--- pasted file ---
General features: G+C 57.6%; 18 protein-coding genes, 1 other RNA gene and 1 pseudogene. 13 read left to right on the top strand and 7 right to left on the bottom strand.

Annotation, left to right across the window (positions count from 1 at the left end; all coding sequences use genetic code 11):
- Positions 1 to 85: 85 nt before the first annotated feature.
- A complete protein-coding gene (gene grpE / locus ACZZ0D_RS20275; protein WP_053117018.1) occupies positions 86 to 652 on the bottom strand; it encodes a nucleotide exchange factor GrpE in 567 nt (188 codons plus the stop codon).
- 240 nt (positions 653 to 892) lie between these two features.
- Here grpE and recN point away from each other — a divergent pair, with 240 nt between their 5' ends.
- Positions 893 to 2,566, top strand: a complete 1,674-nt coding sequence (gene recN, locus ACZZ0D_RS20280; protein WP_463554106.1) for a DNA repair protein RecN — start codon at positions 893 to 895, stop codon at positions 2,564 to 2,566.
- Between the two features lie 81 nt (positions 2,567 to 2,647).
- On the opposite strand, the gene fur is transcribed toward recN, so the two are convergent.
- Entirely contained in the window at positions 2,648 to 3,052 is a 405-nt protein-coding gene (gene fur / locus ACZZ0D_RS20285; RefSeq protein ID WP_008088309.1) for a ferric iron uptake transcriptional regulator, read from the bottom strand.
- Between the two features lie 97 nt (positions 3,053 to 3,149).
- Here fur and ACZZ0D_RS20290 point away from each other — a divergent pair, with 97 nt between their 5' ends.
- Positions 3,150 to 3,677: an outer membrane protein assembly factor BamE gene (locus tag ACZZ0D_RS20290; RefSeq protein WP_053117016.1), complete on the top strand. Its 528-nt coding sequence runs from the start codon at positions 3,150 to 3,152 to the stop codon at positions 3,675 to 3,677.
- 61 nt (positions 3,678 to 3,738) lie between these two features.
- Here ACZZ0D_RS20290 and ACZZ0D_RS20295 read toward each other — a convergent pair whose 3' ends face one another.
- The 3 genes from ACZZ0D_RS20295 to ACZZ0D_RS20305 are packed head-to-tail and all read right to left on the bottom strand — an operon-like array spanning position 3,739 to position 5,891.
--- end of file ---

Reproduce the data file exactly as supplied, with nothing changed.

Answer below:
General features: G+C 57.6%; 18 protein-coding genes, 1 other RNA gene and 1 pseudogene. 13 read left to right on the top strand and 7 right to left on the bottom strand.

Annotation, left to right across the window (positions count from 1 at the left end; all coding sequences use genetic code 11):
- Positions 1 to 85: 85 nt before the first annotated feature.
- A complete protein-coding gene (gene grpE / locus ACZZ0D_RS20275; protein WP_053117018.1) occupies positions 86 to 652 on the bottom strand; it encodes a nucleotide exchange factor GrpE in 567 nt (188 codons plus the stop codon).
- 240 nt (positions 653 to 892) lie between these two features.
- Here grpE and recN point away from each other — a divergent pair, with 240 nt between their 5' ends.
- Positions 893 to 2,566, top strand: a complete 1,674-nt coding sequence (gene recN, locus ACZZ0D_RS20280; protein WP_463554106.1) for a DNA repair protein RecN — start codon at positions 893 to 895, stop codon at positions 2,564 to 2,566.
- Between the two features lie 81 nt (positions 2,567 to 2,647).
- On the opposite strand, the gene fur is transcribed toward recN, so the two are convergent.
- Entirely contained in the window at positions 2,648 to 3,052 is a 405-nt protein-coding gene (gene fur / locus ACZZ0D_RS20285; RefSeq protein ID WP_008088309.1) for a ferric iron uptake transcriptional regulator, read from the bottom strand.
- Between the two features lie 97 nt (positions 3,053 to 3,149).
- Here fur and ACZZ0D_RS20290 point away from each other — a divergent pair, with 97 nt between their 5' ends.
- Positions 3,150 to 3,677: an outer membrane protein assembly factor BamE gene (locus tag ACZZ0D_RS20290; RefSeq protein WP_053117016.1), complete on the top strand. Its 528-nt coding sequence runs from the start codon at positions 3,150 to 3,152 to the stop codon at positions 3,675 to 3,677.
- 61 nt (positions 3,678 to 3,738) lie between these two features.
- Here ACZZ0D_RS20290 and ACZZ0D_RS20295 read toward each other — a convergent pair whose 3' ends face one another.
- The 3 genes from ACZZ0D_RS20295 to ACZZ0D_RS20305 are packed head-to-tail and all read right to left on the bottom strand — an operon-like array spanning position 3,739 to position 5,891.